Jeremy Deller, It is what it is, 2009
Though I’ve mentioned this work in a previous post, it seems pertinent to make it the subject of a post now given that, like David Černý’s Quo Vadis, the basis of the work is a car as a signifier of world events. The car in Jeremy Deller’s It is what it is, was destroyed in a suicide bomb attack in Iraq in 2007. The mangled wreckage here, as is often the case in media reports of war, stands in for the destruction of human life, in this case the deaths of thirty eight people. Though we are all too used to seeing images of such vehicles, finding oneself confronted with the real thing is a wholly different experience. Deller has gone beyond this though and taken the wrecked car on a road trip around America, using it as a catalyst for discussion about Iraq.
It is what it is: conversations about Iraq
The car and the road trip have enormous relevance in American culture meaning that people were immediately curious about the wreckage when the truck parked up. To facilitate dialogue about the war, Deller was accompanied by two people with first hand experience of the Iraq war: and Iraqi artist who, having worked as a translator for the Americans, now lives in exile and an American soldier who served in Iraq. Conversations between these two experts and passers by were recorded and posted in YouTube.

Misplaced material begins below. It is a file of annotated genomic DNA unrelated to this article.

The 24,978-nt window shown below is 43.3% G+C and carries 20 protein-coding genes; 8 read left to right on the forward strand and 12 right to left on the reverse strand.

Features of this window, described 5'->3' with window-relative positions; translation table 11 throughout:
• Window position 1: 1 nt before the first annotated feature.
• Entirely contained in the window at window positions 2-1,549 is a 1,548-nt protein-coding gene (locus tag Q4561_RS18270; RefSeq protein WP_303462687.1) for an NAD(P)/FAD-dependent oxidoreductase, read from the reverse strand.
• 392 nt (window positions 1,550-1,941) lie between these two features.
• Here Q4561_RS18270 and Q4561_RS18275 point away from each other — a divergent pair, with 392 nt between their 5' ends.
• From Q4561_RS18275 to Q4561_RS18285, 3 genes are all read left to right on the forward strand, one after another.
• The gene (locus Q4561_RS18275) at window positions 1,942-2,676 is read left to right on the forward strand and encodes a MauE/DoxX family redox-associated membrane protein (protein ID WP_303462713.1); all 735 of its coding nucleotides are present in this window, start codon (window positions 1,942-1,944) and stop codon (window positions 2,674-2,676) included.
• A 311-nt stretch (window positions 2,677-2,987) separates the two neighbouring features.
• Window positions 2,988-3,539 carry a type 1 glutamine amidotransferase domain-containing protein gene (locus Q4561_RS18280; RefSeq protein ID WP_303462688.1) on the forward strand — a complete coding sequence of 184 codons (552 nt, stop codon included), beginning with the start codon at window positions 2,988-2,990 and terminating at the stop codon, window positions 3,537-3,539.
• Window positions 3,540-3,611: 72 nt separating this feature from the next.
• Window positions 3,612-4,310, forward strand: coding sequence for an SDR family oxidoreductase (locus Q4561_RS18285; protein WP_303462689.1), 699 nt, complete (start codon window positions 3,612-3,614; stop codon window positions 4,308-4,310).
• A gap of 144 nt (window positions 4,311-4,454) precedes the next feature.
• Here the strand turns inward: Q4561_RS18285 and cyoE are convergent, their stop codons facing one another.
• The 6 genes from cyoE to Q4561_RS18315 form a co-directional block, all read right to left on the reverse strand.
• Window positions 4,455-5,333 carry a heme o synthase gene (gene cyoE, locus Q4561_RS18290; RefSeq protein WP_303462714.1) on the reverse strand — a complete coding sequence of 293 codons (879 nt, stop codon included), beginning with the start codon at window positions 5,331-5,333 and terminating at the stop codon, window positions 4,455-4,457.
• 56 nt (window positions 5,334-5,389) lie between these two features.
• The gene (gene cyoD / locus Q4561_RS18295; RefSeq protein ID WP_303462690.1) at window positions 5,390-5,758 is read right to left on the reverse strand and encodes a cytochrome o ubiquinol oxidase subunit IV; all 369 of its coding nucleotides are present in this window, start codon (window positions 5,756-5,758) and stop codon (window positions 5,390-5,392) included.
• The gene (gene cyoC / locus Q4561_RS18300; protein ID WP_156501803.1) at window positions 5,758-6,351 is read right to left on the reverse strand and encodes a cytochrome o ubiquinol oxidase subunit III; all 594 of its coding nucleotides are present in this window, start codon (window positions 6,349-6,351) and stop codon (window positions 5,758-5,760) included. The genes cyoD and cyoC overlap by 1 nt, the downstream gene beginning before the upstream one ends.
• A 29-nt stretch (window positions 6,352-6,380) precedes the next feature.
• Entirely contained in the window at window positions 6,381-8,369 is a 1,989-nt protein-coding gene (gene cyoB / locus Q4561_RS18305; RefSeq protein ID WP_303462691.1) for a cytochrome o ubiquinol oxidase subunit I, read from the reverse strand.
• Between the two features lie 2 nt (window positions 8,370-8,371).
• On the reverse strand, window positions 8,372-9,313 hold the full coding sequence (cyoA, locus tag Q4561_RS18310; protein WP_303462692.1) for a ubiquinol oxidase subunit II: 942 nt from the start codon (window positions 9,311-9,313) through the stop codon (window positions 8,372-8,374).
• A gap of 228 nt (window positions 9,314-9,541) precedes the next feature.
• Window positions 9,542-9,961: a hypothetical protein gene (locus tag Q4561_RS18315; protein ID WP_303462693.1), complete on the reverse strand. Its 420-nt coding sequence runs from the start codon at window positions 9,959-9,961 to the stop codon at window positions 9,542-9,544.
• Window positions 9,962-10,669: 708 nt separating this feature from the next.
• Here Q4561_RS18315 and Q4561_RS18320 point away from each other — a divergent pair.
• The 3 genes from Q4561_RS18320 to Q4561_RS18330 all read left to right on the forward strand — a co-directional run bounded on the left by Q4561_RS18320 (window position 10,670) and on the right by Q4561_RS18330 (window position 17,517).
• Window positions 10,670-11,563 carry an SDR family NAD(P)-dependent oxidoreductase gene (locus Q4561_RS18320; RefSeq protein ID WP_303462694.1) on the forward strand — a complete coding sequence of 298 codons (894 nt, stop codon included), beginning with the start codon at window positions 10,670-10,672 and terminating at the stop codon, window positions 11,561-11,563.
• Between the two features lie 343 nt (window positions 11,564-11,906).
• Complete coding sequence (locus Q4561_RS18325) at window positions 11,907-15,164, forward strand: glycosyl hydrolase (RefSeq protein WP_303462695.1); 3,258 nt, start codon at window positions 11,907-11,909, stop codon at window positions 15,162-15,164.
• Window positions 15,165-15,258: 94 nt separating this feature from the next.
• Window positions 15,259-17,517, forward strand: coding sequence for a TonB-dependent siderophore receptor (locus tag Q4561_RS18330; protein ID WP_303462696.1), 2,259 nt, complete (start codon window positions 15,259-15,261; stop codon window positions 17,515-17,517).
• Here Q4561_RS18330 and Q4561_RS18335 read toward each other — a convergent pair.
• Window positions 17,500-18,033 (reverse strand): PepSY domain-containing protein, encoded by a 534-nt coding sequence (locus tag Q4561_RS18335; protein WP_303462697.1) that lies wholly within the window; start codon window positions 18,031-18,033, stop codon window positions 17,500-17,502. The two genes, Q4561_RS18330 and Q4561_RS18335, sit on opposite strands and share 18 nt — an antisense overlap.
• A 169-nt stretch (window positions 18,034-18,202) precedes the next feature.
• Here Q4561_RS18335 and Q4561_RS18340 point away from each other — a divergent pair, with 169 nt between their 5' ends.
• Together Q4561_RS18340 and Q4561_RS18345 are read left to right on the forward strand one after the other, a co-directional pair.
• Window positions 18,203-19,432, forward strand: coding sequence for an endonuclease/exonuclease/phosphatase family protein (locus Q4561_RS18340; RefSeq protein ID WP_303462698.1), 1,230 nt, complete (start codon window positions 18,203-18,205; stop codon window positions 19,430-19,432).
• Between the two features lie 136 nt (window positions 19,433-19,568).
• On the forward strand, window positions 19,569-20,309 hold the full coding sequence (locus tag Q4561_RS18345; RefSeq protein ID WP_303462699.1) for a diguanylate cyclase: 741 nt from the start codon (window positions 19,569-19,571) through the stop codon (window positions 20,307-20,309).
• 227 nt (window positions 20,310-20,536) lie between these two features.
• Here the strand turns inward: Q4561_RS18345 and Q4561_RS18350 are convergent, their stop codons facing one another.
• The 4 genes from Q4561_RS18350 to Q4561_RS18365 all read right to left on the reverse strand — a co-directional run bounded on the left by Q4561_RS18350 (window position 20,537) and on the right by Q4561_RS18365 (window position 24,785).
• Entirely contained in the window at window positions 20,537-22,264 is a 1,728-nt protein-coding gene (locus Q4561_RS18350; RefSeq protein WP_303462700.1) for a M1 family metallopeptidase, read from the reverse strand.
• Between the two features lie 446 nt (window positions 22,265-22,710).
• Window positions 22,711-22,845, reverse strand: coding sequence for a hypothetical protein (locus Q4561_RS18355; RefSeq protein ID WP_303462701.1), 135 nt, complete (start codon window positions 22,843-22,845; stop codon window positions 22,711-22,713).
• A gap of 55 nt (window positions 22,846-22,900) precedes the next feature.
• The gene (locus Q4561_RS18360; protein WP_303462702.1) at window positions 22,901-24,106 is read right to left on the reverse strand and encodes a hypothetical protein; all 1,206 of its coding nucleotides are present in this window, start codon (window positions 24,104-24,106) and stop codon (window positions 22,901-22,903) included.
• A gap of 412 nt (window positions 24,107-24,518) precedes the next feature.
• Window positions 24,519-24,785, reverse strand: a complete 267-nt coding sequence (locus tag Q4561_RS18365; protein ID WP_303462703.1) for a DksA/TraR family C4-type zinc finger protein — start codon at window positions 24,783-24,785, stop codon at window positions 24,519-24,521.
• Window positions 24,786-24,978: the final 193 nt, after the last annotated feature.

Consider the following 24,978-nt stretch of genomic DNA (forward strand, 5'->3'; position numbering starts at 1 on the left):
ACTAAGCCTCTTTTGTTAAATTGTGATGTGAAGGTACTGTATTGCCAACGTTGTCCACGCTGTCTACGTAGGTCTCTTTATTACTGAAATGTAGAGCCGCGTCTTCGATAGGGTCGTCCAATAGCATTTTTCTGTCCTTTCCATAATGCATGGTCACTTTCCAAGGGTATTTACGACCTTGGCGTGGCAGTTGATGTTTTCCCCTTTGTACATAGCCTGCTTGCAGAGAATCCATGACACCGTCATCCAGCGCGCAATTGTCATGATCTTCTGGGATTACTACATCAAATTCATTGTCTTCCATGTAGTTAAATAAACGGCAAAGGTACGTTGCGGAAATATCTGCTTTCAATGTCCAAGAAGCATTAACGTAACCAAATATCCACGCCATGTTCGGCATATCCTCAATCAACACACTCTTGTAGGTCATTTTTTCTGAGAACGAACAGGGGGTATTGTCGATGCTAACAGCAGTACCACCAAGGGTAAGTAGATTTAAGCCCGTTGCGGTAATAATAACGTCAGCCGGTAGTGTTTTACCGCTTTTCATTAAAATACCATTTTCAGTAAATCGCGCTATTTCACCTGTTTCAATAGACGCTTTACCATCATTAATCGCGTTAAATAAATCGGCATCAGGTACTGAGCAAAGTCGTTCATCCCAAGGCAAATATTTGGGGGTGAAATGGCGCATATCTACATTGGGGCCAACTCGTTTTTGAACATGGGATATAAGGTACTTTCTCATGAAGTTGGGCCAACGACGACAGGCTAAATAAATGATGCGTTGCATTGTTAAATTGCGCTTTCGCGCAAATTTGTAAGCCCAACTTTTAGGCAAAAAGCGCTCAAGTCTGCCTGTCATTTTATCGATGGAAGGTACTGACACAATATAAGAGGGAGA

The question of why this particular artefact was chosen rather than something destroyed by the Americans – raised in the videos made in Washington DC – is an interesting one; Deller acknowledges that this would be a less ambiguous statement though he argues, in my view rightly, that the car here stands for the conflict in Iraq in general terms and that that conflict was started by the Americans: the car bomb is a consequence of the US invasion.
The car has also been brought into gallery spaces – such as the Hayward Gallery, which is the context in which I mentioned the work before – where it is also used as a trigger for discussion, again with people who have personal experience of the conflict. As a symbol of the human cost of the war, the car is very powerful. The familiarity of the car as an artefact helps to bring home the context and the fact those paying the greatest price for the war are the Iraqi people. In many ways using a car destroyed by a car bomb – by terrorist rather than military action – could be seen as a cop out but I think there’s perhaps a stronger argument that says that it opens up the dialogue in a way that might not have been possible with a more politically loaded artefact.
Fourth Plinth proposal photograph
Deller’s first proposed use of a car damaged in the conflict in Iraq was as a sculpture for the fourth plinth in Trafalgar Square. Given the long history of the square as a site for public protest, this would have had a real resonance. Though I would have liked to see the Deller proposal accepted, I think the road trip was ultimately a more powerful gesture.